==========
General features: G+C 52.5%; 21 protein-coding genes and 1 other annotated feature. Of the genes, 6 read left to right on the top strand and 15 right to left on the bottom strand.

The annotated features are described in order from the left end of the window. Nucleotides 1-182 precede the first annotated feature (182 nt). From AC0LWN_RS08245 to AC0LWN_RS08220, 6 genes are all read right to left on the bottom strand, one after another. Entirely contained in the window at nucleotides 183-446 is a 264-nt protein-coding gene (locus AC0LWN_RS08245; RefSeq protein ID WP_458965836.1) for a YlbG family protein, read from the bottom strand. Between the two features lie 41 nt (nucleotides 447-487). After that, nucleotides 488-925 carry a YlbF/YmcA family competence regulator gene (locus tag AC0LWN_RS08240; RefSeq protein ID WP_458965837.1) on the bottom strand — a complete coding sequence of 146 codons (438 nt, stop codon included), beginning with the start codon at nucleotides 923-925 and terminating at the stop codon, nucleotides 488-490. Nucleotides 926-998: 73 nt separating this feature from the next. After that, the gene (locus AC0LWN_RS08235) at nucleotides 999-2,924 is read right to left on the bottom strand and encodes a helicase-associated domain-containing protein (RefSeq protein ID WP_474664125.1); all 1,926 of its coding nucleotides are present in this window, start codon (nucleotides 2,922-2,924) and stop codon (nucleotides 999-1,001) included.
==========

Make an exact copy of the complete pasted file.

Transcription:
General features: G+C 52.5%; 21 protein-coding genes and 1 other annotated feature. Of the genes, 6 read left to right on the top strand and 15 right to left on the bottom strand.

The annotated features are described in order from the left end of the window. Nucleotides 1-182 precede the first annotated feature (182 nt). From AC0LWN_RS08245 to AC0LWN_RS08220, 6 genes are all read right to left on the bottom strand, one after another. Entirely contained in the window at nucleotides 183-446 is a 264-nt protein-coding gene (locus AC0LWN_RS08245; RefSeq protein ID WP_458965836.1) for a YlbG family protein, read from the bottom strand. Between the two features lie 41 nt (nucleotides 447-487). After that, nucleotides 488-925 carry a YlbF/YmcA family competence regulator gene (locus tag AC0LWN_RS08240; RefSeq protein ID WP_458965837.1) on the bottom strand — a complete coding sequence of 146 codons (438 nt, stop codon included), beginning with the start codon at nucleotides 923-925 and terminating at the stop codon, nucleotides 488-490. Nucleotides 926-998: 73 nt separating this feature from the next. After that, the gene (locus AC0LWN_RS08235) at nucleotides 999-2,924 is read right to left on the bottom strand and encodes a helicase-associated domain-containing protein (RefSeq protein ID WP_474664125.1); all 1,926 of its coding nucleotides are present in this window, start codon (nucleotides 2,922-2,924) and stop codon (nucleotides 999-1,001) included.